I’m attempting a writing experiment next month. For the month of August, I’m going to do all my writing and revising with pen and paper, rather than on the computer. I plan to print out the 30,000 words I have for Volume 6 and try to make sense of them by transcribing them in some coherent order in a physical notebook. Aside from my usual giant plot holes left by skipping over scenes for which I didn’t have details planned, many of the scenes I’ve written contradict each other.
Ever since I got my first laptop, I’ve done almost all of my writing on the computer. I’ll write in a notebook when it’s not convenient to power up my computer, but little more than a day goes by afterward before I type everything up and return to my old habits. I tried to do NaNoWriMo 2010 (my second year) completely handwritten, but that failed for a few reasons. I was using a Moleskine, which I considered “too nice” to ruin with my crossing out words and skipping ahead to the next scene if I couldn’t figure out that “perfect” detail. That notebook probably wasn’t big enough for a whole 50,000 word novel without my being careful of how many words I squeezed onto a page. I also hadn’t planned out enough in advance to know how the story would go. I think I ended with 27,000 words that year, and I gave up with the notebook after the first week or so.
Even with no class work to do this week, I haven’t made as much progress as I’d hoped to. I had an idea for Volume 5 Wednesday evening, and I wasn’t sure where exactly in the story I should put it. It’s a flashback, and if it weren’t for the point-of-view character being a POV character only in Volume 5, I would have put it in an earlier book. Still, it answers some lingering questions and I think it’s important to the story.
I wasn’t ready to put the scene in the document in case it fizzled out with my lack of ideas, so I sat down with my recently-neglected planning notebook and started writing. Seven hundred words later, I had some of the best writing I’ve done on this project in months. Details popped into my mind more quickly than they have in the longest time.
Writing for the past several months has felt like pulling teeth. My biggest obstacle is that because some chapters are basically done, having gone through multiple drafts and improvements, I feel like any new scenes I write have to be at the same standards. Even though I’m the only one who will see these books for now, the fear of not being good enough keeps me from writing at all. I need to change my methods, and writing by hand seems like the best option for me.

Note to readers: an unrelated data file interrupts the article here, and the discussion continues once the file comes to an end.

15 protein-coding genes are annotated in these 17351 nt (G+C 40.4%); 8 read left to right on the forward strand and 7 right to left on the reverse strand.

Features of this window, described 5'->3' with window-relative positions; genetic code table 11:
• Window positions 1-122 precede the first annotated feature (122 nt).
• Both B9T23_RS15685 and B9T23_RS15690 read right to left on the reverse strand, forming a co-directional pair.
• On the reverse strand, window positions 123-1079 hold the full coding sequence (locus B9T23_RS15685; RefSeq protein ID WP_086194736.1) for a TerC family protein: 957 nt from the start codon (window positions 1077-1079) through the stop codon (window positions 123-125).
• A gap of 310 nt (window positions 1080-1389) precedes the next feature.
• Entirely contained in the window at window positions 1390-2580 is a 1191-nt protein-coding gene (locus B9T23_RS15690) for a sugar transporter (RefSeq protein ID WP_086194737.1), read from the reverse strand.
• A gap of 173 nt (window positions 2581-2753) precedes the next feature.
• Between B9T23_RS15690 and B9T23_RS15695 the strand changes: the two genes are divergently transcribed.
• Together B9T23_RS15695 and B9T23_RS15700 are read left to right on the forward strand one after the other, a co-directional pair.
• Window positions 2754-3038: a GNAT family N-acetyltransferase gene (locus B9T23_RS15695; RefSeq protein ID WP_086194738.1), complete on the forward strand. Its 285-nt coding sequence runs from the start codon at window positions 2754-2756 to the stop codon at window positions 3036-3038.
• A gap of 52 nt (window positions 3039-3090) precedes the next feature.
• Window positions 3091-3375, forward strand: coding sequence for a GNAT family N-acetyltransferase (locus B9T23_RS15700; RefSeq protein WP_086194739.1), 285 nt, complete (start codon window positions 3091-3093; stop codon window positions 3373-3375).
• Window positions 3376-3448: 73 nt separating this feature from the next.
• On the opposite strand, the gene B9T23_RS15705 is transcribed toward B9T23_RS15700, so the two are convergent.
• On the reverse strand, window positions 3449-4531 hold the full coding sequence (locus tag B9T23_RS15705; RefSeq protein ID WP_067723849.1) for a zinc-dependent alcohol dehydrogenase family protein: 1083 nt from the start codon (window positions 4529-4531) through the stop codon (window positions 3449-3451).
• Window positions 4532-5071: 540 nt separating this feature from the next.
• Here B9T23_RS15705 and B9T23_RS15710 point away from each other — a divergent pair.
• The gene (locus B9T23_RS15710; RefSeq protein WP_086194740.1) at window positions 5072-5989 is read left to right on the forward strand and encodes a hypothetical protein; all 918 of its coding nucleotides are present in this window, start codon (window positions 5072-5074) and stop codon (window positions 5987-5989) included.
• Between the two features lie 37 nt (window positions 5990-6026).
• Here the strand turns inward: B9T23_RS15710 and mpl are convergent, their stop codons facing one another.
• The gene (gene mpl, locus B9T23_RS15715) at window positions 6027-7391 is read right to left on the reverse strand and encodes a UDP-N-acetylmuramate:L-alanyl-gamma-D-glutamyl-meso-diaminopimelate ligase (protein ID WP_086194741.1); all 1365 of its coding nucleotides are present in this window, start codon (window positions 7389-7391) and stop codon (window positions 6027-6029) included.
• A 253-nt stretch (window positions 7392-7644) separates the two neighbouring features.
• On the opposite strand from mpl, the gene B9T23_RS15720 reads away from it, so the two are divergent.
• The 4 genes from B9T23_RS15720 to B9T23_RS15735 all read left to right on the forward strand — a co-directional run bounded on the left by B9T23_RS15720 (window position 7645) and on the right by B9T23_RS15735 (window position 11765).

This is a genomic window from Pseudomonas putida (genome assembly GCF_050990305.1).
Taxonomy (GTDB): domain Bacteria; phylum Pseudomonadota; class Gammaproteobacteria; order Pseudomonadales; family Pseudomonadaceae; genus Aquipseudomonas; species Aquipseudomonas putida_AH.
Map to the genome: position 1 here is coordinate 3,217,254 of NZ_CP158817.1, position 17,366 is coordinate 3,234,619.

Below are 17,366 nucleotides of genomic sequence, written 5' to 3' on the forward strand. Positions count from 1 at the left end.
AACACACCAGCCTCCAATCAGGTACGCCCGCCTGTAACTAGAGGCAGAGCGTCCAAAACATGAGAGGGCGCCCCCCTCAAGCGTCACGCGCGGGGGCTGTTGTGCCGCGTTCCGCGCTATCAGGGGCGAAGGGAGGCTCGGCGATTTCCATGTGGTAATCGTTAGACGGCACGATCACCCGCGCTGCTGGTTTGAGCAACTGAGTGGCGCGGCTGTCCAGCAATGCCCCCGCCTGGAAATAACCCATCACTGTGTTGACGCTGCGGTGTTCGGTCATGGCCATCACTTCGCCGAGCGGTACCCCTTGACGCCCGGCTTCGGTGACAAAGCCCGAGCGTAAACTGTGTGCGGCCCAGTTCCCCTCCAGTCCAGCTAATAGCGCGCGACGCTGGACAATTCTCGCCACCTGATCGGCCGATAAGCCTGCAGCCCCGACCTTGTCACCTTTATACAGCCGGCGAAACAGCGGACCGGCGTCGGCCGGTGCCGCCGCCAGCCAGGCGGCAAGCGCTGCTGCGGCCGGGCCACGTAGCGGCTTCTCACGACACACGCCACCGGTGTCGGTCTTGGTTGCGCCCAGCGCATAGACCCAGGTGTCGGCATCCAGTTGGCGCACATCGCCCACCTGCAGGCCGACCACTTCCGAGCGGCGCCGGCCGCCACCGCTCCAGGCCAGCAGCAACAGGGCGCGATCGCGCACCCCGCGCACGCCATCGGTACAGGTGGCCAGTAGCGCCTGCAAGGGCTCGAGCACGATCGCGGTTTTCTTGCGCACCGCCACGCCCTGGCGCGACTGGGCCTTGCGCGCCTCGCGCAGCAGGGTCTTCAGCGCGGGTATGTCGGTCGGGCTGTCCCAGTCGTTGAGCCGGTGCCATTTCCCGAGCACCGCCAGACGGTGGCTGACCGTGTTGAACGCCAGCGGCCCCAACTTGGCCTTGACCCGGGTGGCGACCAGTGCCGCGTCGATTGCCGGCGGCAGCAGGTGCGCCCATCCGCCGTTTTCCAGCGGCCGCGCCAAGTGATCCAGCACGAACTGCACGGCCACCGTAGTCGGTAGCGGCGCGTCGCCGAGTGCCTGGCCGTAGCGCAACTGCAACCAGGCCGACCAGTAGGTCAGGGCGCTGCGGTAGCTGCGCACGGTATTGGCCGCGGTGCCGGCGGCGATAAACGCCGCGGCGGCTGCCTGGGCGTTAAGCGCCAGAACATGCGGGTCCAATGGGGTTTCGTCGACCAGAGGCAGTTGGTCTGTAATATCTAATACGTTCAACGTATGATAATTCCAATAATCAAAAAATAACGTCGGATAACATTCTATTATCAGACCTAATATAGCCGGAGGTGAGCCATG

Other benefits to handwriting:
- I own more blank notebooks than I’m willing to admit. I need to start using these.
- I love my handwriting, even if it’s not always the neatest.
- Without the computer on, I’m less likely to be distracted.
- My brain functions differently when I’m handwriting vs. typing. Because writing takes longer than typing, I can focus on details of the setting that I tend to gloss over when I’m typing.
- I like to see the physical evidence of my work, as all the pages fill with my loopy cursive.
Even if I fail this challenge and go back to the computer, at least I’ll be writing. The worst that could happen is that I write nothing at all, which won’t be much different than some other months of little to no progress.
As for my weekly Camp NaNoWriMo update, the good news is that I wrote over three times as much this week as I did the first week of Camp. The bad news is that my total is only 3,127 words. After changing my goal from hours worked to new words added, my goal was 25,000 words, but since I don’t have quite as many plot holes in Volume 4 as I’d originally thought (as well as being so far behind halfway into the month), I’ve adjusted my goal to 20,000 words.
Is anyone else interested in a month-long computer-less writing challenge? There are no word count goals other than what you might set for yourself. The point of the experiment is to try to think about your work differently.